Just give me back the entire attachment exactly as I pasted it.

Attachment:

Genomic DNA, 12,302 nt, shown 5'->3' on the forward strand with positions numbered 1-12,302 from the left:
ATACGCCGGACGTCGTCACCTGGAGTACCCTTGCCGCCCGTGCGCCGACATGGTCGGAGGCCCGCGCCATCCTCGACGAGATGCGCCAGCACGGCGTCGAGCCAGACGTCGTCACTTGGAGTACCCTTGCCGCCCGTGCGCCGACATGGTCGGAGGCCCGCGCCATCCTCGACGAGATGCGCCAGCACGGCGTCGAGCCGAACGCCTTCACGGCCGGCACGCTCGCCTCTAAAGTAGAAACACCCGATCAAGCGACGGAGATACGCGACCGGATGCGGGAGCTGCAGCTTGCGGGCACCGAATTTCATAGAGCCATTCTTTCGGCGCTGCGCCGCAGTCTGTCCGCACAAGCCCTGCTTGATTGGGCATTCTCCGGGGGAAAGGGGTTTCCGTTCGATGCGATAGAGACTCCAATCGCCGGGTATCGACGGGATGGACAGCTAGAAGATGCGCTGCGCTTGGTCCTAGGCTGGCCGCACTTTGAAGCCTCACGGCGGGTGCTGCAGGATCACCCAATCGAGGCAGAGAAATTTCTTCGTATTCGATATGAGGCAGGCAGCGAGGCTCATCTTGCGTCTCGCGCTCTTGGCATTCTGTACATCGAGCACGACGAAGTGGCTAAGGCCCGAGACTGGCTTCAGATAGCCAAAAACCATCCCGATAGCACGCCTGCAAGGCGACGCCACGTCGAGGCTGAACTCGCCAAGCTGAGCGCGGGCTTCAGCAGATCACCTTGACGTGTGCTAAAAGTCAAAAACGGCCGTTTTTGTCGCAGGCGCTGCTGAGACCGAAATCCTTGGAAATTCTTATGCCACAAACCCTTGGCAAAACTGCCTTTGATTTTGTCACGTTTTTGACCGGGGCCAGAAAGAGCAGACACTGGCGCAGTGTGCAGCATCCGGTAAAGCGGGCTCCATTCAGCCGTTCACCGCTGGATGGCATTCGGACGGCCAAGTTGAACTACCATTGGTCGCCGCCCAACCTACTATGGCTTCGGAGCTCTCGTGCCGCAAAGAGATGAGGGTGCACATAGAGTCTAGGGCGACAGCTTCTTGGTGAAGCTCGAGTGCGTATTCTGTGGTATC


Genomic DNA, 12,302 nt, shown 5'->3' on the forward strand with positions numbered 1-12,302 from the left:
ATACGCCGGACGTCGTCACCTGGAGTACCCTTGCCGCCCGTGCGCCGACATGGTCGGAGGCCCGCGCCATCCTCGACGAGATGCGCCAGCACGGCGTCGAGCCAGACGTCGTCACTTGGAGTACCCTTGCCGCCCGTGCGCCGACATGGTCGGAGGCCCGCGCCATCCTCGACGAGATGCGCCAGCACGGCGTCGAGCCGAACGCCTTCACGGCCGGCACGCTCGCCTCTAAAGTAGAAACACCCGATCAAGCGACGGAGATACGCGACCGGATGCGGGAGCTGCAGCTTGCGGGCACCGAATTTCATAGAGCCATTCTTTCGGCGCTGCGCCGCAGTCTGTCCGCACAAGCCCTGCTTGATTGGGCATTCTCCGGGGGAAAGGGGTTTCCGTTCGATGCGATAGAGACTCCAATCGCCGGGTATCGACGGGATGGACAGCTAGAAGATGCGCTGCGCTTGGTCCTAGGCTGGCCGCACTTTGAAGCCTCACGGCGGGTGCTGCAGGATCACCCAATCGAGGCAGAGAAATTTCTTCGTATTCGATATGAGGCAGGCAGCGAGGCTCATCTTGCGTCTCGCGCTCTTGGCATTCTGTACATCGAGCACGACGAAGTGGCTAAGGCCCGAGACTGGCTTCAGATAGCCAAAAACCATCCCGATAGCACGCCTGCAAGGCGACGCCACGTCGAGGCTGAACTCGCCAAGCTGAGCGCGGGCTTCAGCAGATCACCTTGACGTGTGCTAAAAGTCAAAAACGGCCGTTTTTGTCGCAGGCGCTGCTGAGACCGAAATCCTTGGAAATTCTTATGCCACAAACCCTTGGCAAAACTGCCTTTGATTTTGTCACGTTTTTGACCGGGGCCAGAAAGAGCAGACACTGGCGCAGTGTGCAGCATCCGGTAAAGCGGGCTCCATTCAGCCGTTCACCGCTGGATGGCATTCGGACGGCCAAGTTGAACTACCATTGGTCGCCGCCCAACCTACTATGGCTTCGGAGCTCTCGTGCCGCAAAGAGATGAGGGTGCACATAGAGTCTAGGGCGACAGCTTCTTGGTGAAGCTCGAGTGCGTATTCTGTGGTATC